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Sunday, February 10, 2019, 18:33
Pope to visit Moroccan imam school to boost moderate Islam
By Associated Press
Sunday, February 10, 2019, 18:33 By Associated Press

Pope Francis smiles as he arrives in the Paul VI hall on the occasion of his weekly general audience at the Vatican, Feb 6, 2019. (GREGORIO BORGIA / AP)

VATICAN CITY — Pope Francis will meet with migrants in Morocco and visit a training institute for imams that seeks to be a bulwark against Islamic extremism during his March 30-31 visit to the North African nation.

The Vatican on Saturday released the schedule for the pope's trip to Rabat, the capital of Morocco.

Pope Francis' trip to Rabat comes on the heels of his recent visit to the UAE, where he signed a landmark "fraternity" document with a leading Sunni imam and sought to encourage moderate Islam and interfaith ties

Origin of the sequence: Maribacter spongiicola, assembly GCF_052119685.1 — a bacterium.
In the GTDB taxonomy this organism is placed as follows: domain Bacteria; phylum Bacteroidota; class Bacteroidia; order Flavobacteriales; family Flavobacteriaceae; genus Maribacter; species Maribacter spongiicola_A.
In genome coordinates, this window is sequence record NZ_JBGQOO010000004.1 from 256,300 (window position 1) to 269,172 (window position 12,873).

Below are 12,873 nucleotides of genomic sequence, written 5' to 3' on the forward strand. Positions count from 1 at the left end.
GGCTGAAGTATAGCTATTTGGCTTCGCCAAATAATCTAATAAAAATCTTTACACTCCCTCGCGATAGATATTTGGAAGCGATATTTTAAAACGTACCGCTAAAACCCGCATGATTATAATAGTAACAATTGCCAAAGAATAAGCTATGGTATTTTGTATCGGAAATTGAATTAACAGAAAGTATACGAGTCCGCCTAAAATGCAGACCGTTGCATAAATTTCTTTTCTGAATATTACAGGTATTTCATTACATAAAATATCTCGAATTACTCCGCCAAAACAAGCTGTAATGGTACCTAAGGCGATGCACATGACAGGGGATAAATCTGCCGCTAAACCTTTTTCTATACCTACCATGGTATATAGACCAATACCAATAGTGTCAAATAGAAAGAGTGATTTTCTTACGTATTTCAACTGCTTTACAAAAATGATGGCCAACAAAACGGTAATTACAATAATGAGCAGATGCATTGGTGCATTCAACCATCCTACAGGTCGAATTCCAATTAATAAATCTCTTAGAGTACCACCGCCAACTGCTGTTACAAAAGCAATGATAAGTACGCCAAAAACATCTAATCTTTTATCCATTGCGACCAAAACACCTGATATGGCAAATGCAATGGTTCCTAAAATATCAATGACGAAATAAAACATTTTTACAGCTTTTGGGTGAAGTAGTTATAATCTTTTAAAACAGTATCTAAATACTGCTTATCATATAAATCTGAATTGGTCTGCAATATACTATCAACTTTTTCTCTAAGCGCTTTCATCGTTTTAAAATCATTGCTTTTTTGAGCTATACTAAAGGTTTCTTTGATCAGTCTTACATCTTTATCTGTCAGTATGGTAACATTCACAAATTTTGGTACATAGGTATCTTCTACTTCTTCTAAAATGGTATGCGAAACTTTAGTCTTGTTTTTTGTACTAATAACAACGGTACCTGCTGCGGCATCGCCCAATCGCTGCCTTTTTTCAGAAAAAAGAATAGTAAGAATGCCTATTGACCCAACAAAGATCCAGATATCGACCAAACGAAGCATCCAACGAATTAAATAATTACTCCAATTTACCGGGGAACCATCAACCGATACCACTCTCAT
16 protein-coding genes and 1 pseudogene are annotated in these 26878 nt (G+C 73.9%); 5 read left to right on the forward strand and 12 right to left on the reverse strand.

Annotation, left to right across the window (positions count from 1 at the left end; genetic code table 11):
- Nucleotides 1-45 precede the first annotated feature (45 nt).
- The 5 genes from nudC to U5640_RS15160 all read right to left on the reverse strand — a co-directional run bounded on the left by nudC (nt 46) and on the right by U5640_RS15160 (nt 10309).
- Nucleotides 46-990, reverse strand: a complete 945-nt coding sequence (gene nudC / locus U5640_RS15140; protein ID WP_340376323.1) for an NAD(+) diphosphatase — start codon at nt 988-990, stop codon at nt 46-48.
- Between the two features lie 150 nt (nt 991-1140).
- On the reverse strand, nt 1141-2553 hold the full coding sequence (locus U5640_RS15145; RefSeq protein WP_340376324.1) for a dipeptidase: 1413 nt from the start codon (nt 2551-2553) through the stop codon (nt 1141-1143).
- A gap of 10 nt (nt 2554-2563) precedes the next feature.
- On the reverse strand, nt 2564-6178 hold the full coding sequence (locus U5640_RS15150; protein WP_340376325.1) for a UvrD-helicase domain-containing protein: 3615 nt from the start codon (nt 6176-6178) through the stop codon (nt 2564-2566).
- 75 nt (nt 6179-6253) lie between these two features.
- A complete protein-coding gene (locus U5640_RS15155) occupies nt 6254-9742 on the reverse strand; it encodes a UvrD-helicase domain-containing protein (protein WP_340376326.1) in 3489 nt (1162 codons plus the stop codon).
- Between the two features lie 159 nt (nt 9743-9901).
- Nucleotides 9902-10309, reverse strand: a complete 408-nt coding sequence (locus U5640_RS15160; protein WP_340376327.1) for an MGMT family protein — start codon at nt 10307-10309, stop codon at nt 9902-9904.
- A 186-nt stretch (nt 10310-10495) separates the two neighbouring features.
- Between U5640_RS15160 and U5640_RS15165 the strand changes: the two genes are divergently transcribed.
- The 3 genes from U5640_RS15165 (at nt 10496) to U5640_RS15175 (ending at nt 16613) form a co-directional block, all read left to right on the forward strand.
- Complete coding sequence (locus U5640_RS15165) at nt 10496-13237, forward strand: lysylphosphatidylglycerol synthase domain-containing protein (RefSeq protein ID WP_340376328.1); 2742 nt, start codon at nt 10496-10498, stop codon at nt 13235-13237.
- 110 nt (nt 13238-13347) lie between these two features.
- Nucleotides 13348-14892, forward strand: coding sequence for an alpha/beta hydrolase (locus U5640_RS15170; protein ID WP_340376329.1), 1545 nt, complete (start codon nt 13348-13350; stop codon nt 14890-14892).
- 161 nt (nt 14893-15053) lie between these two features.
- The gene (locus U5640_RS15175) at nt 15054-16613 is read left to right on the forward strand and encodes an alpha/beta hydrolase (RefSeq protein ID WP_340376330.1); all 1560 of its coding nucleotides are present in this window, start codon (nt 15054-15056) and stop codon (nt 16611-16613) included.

It comes on the heels of Francis' recent visit to the United Arab Emirates, where he signed a landmark "fraternity" document with a leading Sunni imam and sought to encourage moderate Islam and interfaith ties.

READ MORE: UAE gives pope pomp-filled welcome ceremony at visit's start

During his visit, Francis will meet with King Mohammed VI, as well as the country's priests and religious sisters, and celebrate Mass for the Catholic community. His meeting with migrants will take place at the Vatican's Caritas charity. Francis is also planning a visit to a social center outside Rabat.

Morocco has long considered itself a key ally in the fight against Islamic extremism and the king routinely criticizes jihadism and the discourses of radical Islam.

ALSO READ: Pope seeks dialogue on first papal trip to Arabian Peninsula

The imam training institute, named for the king, draws Moroccan, sub-Saharan and European preachers. Opened in 2015, it now receives over 700 students a year and is part of government efforts that began in 2004 to counter terrorism and fundamentalist Islam.

Still, Moroccans have made up an unusually large number of Islamic State fighters. The government for decades has sought to supervise the religious teachings of its communities abroad, where some of the Moroccan-born foreign fighters were radicalized.


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